Introduction

Shark cage diving allows tourists to view sharks underwater at close range from the safety of a submerged cage attached to a boat. In September 2018 the Court of Appeal made a ruling on the activity.

Date:  14 September 2018

On 4 September 2018 the Court of Appeal ruled that shark cage diving is an offence under the Wildlife Act, which means that shark cage diving companies will have to cease their operations.

DOC’s role, under the Wildlife Act, is controlling, managing, and monitoring impacts on great white sharks. We are currently investigating what the Court of Appeal’s findings mean for DOC.

The latest findings mean the activity is now considered an offence under the Wildlife Act and people undertaking the activity could be prosecuted.

Background

Divers view a great white shark at close range from a submerged cage off Stewart Island.
Divers view a great white shark at close range from a submerged cage off Stewart Island
Image: Mark Enarson © 

Businesses offering shark cage diving had been operating unregulated for several years. In 2014 we introduced a permitting system aimed at reducing the risk of harm to great white sharks. 

On 2 June 2017 the High Court released its judgment that DOC did not have authority to issue permits for shark cage diving. Read the decision (PDF, 266K).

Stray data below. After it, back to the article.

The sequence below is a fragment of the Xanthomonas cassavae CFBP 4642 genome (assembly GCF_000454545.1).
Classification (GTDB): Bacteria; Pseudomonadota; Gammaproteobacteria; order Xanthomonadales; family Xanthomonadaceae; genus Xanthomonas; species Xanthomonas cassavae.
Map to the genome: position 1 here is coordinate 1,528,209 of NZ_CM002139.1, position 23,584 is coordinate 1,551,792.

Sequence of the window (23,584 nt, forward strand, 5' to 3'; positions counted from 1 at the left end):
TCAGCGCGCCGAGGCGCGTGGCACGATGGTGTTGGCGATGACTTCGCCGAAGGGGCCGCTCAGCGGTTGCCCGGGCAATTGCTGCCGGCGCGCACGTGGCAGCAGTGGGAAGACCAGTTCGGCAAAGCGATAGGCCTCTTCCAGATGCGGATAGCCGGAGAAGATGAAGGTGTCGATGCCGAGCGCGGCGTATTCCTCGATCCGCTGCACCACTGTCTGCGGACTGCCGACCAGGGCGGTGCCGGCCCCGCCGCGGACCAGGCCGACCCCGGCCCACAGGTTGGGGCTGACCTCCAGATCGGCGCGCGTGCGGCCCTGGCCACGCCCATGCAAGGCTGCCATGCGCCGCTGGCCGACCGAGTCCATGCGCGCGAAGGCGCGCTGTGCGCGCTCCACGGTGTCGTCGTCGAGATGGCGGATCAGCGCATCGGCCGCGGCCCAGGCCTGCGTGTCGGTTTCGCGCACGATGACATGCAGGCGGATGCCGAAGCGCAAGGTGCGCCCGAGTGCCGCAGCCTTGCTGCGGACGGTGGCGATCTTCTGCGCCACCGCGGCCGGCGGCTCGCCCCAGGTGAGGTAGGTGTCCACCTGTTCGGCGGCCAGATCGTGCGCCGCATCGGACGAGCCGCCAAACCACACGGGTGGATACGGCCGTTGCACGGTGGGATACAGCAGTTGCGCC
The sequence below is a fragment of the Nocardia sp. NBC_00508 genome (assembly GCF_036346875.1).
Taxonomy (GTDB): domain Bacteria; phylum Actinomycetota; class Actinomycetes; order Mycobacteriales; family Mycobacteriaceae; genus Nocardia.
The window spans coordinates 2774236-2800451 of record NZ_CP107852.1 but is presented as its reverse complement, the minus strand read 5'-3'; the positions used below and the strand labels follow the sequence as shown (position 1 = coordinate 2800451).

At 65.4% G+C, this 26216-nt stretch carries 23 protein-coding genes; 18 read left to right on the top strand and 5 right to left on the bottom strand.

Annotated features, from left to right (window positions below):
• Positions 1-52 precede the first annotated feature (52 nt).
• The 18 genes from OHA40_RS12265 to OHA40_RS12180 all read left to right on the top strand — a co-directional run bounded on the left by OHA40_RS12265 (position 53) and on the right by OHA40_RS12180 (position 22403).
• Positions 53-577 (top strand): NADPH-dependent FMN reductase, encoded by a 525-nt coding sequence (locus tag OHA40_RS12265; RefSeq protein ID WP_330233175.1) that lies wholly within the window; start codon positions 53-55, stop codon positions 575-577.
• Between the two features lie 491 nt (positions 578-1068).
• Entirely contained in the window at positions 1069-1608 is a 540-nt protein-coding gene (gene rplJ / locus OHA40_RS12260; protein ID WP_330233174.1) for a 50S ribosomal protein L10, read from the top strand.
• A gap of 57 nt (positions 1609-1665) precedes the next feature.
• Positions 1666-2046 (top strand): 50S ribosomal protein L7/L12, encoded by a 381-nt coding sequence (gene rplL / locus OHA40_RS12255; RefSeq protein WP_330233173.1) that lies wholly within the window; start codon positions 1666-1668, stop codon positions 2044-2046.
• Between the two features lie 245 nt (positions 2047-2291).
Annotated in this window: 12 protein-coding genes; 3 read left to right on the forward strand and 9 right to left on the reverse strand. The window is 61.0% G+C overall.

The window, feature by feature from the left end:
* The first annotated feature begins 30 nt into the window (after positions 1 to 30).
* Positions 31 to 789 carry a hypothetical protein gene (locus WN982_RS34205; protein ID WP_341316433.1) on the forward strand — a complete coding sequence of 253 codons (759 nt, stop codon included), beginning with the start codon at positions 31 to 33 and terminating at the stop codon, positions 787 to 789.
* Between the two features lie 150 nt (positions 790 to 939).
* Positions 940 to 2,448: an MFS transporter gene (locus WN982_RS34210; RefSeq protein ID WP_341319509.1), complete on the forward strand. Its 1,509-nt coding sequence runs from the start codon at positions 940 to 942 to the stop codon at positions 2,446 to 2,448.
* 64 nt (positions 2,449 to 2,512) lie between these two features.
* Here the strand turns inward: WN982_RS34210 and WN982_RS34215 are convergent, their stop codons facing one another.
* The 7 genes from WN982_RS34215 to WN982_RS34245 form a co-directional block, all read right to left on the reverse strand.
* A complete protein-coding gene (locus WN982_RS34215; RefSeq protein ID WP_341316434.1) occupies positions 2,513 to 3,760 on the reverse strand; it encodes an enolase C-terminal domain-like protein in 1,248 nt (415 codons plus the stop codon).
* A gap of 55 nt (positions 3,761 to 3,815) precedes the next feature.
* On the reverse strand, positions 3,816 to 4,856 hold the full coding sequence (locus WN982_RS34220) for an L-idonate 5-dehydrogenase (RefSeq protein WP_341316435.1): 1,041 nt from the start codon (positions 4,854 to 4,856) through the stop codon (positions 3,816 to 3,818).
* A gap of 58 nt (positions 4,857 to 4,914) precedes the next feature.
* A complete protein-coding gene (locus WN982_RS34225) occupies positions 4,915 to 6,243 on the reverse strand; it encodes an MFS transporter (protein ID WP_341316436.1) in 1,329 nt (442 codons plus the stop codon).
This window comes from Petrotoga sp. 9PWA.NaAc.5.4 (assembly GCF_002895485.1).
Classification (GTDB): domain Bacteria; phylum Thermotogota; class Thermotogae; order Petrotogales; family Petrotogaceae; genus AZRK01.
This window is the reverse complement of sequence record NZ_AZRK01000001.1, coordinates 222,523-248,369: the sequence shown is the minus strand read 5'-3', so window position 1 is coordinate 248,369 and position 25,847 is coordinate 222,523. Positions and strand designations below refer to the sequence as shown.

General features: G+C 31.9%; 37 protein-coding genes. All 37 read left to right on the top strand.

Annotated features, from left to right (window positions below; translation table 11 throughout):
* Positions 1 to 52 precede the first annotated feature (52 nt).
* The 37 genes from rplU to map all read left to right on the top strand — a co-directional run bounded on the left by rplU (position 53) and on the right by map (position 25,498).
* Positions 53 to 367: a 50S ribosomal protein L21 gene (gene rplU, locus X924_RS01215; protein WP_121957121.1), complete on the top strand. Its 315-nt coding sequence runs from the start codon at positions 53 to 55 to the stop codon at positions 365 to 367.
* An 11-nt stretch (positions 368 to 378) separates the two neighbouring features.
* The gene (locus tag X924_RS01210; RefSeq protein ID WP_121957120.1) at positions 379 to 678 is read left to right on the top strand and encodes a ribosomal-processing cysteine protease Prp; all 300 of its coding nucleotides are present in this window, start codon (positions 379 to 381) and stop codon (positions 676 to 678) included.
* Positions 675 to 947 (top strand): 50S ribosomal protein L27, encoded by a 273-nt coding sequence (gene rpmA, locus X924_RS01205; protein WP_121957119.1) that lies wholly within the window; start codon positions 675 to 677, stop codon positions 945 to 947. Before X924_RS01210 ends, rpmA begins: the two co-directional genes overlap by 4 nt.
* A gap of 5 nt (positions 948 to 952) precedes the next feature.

This meant shark cage diving reverted to an unregulated activity, as it was before 2014. Permits issued for the season up to August 2017 were voided.

The latest findings, as of September 2018, mean that not only can the activity not be regulated, it is now an offence under the Wildlife Act.

Great white sharks are fully protected under the Wildlife Act and are classified by DOC as in gradual decline.

Shark cage diving had been operating near Stewart Island/Rakiura since 2008 where there is a stable resident population of great white sharks in the waters around Stewart Island/Rakiura. 

In December 2014 we granted permits to two businesses to operate shark cage diving off Stewart Island/Rakiura, valid until August 2016. They were only authorised to work in one site, Edwards Island, 8 km from Halfmoon Bay.

In December 2016 we reissued temporary permits which were valid until August 2017. 

Community concern

There has been strong opposition to shark cage diving from significant parts of the Stewart Island community, as well as from commercial pāua divers. This is largely driven by concerns for public safety.

Because of these concerns, we've engaged in several discussions on risks associated with shark cage diving and intensively and actively manages this activity.  

Research

Previously, DOC contracted an international review of the science surrounding shark cage diving. The review looked at global shark cage diving activities, scientific research and management practices. Read the full CSIRO review (PDF, 364K).

We will continue research into shark movements and numbers around Stewart Island.

Previous media releases

Contact

Report any concerns about shark cage diving to marine@doc.govt.nz.


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